public bool EnableTransitions { get; set; }       
You can see that the TransitionControl is essentially a ContentControl. This is good, because, whenever you use ContentControl, you can swap it for TransitionControl and get the transitions for free! The second important thing is how actually TransitionControl knows about particular transition we want to use ? This is where TransitionSelector comes in. It is an abstract class which behaves similarly to DataTemplateSelector. It defines single method as show below.
public abstract class TransitionSelector
    public abstract TransitionEffect GetTransition(object oldContent, object newContent, DependencyObject container);
You implement this class and hand over a new instance to TransitionControl. You get both the old and new contents, so it is possible to write dynamic logic which selects transition based on a content. Nice, huh ? There are also two properties which drive the behavior of the transition. Duration determines the length of the transition, and EasingFunction allows to supply easing function :)

How does it work ?
The transition kicks of when the Content property changes. If the previous content was empty, of course no transition occurs. But if both old and new contents are presents, transition is triggered. The “magic” sits in the AnimateContent method, which is responsible for going through the three steps outlined previously.
private void AnimateContent(object oldContent, object newContent)
    var oldContentVisual = GetVisualChild();
    var tier = (RenderCapability.Tier >> 16);

    // if we dont have a selector, or the visual content is not a FE, do not animate
    if (EnableTransitions == false || ContentTransitionSelector == null || oldContentVisual == null || tier < 2)
    // create the transition
    TransitionEffect transitionEffect = ContentTransitionSelector.GetTransition(oldContent, newContent, this);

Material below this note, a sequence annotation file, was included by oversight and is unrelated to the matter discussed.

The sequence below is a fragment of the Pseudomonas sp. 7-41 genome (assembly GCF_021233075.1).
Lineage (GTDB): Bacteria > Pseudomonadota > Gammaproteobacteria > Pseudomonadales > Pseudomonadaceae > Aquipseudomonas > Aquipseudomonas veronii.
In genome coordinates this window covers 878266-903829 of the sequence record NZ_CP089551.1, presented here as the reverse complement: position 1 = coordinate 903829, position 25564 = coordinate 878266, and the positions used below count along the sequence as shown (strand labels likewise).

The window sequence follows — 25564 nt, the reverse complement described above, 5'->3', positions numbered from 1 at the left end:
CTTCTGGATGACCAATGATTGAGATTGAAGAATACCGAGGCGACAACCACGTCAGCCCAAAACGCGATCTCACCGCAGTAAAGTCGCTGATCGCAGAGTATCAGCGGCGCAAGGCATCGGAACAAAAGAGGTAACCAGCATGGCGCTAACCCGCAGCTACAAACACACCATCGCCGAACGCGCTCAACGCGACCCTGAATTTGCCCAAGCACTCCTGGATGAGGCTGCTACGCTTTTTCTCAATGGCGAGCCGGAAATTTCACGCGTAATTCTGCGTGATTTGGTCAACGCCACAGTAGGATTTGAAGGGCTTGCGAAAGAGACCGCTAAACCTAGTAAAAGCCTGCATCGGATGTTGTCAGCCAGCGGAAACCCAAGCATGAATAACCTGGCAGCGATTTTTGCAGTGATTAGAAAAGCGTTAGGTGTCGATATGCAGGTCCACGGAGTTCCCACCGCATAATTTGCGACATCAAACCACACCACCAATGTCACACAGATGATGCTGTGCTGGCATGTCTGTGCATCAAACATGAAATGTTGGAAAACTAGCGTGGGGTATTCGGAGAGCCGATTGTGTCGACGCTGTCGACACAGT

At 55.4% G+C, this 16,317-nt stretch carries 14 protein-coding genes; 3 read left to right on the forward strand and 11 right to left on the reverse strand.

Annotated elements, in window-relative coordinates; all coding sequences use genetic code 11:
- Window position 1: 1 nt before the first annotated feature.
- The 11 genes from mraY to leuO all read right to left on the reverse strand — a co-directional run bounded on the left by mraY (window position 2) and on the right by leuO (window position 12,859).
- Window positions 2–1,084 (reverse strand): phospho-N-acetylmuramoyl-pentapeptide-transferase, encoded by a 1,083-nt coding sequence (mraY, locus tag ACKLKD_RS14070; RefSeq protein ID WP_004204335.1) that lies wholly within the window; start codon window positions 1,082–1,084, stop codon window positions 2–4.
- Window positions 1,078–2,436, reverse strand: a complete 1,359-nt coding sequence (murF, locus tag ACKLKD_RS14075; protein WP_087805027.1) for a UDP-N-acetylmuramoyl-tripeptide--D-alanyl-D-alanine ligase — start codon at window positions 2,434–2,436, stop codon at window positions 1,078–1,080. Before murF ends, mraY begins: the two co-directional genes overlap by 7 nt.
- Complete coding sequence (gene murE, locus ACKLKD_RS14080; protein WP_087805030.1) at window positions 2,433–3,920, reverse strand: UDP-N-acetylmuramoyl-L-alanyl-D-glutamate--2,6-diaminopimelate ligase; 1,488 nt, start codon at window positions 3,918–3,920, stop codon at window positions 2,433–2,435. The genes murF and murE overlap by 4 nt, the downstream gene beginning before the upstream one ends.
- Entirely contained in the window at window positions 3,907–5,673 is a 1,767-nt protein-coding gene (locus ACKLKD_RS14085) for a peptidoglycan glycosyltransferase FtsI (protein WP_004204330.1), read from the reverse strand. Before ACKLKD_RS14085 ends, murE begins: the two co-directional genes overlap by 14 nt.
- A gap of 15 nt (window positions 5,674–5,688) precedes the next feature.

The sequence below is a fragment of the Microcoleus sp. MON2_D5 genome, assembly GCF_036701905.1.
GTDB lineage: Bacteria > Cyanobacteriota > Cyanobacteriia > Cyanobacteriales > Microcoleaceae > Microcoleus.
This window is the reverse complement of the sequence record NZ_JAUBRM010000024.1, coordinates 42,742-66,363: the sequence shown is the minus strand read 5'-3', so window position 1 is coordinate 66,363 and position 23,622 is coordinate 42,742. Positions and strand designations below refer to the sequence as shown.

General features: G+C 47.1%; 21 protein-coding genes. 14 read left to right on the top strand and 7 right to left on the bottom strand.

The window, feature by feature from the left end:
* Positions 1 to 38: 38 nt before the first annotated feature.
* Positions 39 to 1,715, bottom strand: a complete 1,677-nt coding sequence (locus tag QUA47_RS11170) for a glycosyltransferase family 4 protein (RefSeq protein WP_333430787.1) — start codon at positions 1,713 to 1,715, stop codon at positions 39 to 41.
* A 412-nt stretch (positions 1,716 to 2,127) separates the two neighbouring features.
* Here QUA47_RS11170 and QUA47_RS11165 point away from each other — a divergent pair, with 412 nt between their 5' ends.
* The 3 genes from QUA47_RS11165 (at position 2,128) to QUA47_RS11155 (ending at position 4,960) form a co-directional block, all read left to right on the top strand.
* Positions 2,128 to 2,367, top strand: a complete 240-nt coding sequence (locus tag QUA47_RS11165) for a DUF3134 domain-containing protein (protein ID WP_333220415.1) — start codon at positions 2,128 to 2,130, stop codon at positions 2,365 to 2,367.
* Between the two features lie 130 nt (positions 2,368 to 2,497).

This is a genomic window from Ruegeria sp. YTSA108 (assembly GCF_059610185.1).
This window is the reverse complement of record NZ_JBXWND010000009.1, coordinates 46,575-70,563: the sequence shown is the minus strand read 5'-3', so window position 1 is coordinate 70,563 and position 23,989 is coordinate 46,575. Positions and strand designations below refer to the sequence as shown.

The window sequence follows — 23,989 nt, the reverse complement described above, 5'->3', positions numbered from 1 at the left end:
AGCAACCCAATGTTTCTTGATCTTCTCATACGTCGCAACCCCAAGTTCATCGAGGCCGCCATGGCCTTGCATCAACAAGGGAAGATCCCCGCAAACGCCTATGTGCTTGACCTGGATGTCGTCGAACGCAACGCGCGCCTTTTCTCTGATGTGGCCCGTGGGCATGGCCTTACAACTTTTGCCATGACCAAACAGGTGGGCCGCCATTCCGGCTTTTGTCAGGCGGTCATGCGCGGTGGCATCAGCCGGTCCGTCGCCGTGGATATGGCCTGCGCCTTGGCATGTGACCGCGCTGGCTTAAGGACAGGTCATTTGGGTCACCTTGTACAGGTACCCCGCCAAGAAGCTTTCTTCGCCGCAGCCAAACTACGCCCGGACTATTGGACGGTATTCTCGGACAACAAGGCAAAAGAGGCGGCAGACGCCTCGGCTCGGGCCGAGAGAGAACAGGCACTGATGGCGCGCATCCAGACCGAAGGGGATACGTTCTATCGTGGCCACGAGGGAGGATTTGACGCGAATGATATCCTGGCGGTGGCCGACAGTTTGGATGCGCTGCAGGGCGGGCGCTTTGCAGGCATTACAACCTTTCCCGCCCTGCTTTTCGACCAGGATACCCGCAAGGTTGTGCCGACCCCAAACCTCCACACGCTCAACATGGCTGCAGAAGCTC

if (transitionEffect == null)
        throw new InvalidOperationException("Returned transition effect is null.");

    // create the animation
    DoubleAnimation da = new DoubleAnimation(0.0, 1.0, new Duration(Duration), FillBehavior.HoldEnd);
    da.Completed += delegate
    if (EasingFunction != null)
        da.EasingFunction = EasingFunction;
        da.AccelerationRatio = 0.5;
        da.DecelerationRatio = 0.5;
    transitionEffect.BeginAnimation(TransitionEffect.ProgressProperty, da);

    // create the visual brush which is the source of the "old content" image
    VisualBrush oldVisualBrush = new VisualBrush(oldContentVisual);
    transitionEffect.OldImage = oldVisualBrush;


How to make transition aware TabControl
This task is super easy task! Just extract the default template for TabControl, and remove ContentPresenter with name PART_SelectedContentHost and provide the following XAML.
  Content="{TemplateBinding SelectedContent}"
  ContentTransitionSelector="{StaticResource TabControlTransitionSelectorKey}"
  Margin="{TemplateBinding Padding}" SnapsToDevicePixels="{TemplateBinding SnapsToDevicePixels}"/>

You will have to supply proper TransitionSelector. In the demo application, I used the following:
public class TabControlTransitionSelector : TransitionSelector
    private readonly Random _random = new Random();

    private readonly TransitionEffect[] _transitions = new TransitionEffect[]
        new SmoothSwirlGridTransitionEffect(),
        new BlindsTransitionEffect(),
        new CircleRevealTransitionEffect(),
        new CloudRevealTransitionEffect(),
        new FadeTransitionEffect(),
        new PixelateTransitionEffect(),
        new RadialBlurTransitionEffect(),
        new RippleTransitionEffect(),
        new WaveTransitionEffect(),
        new WipeTransitionEffect(),
        new SlideInTransitionEffect { SlideDirection = SlideDirection.TopToBottom }
    public override TransitionEffect GetTransition(object oldContent, object newContent, DependencyObject container)
        var index = _random.NextDouble() * _transitions.Length;
        return _transitions[(int) index];

In this post I presented how using pixel shader effects create really cool looking, GFX bound transitions. Since the control responsible for wiring up everything is a ContentControl, you can use it wherever you use regular ContentControl, and you will get the transitions for free.

As always, you can download full sources from my Sky Drive.


MielieSpoor said...

Hi there,

In the XAMLHelper on line 27 where you execute the action, enclose this in the following:
if (!DesignerProperties.GetIsInDesignMode(fe))

This will result on the action not being executed in the designer which will made the designer to showup.

Thanks for the article!

Kevin Fleming said...

Thank you for sharing this code. I see that you post other stuff on MSDN ( Like that code, is this released under the MS-PL?

Piotr Włodek said...

They are just code samples, grab them and do whatever you like :)

Firoz said...
This comment has been removed by the author.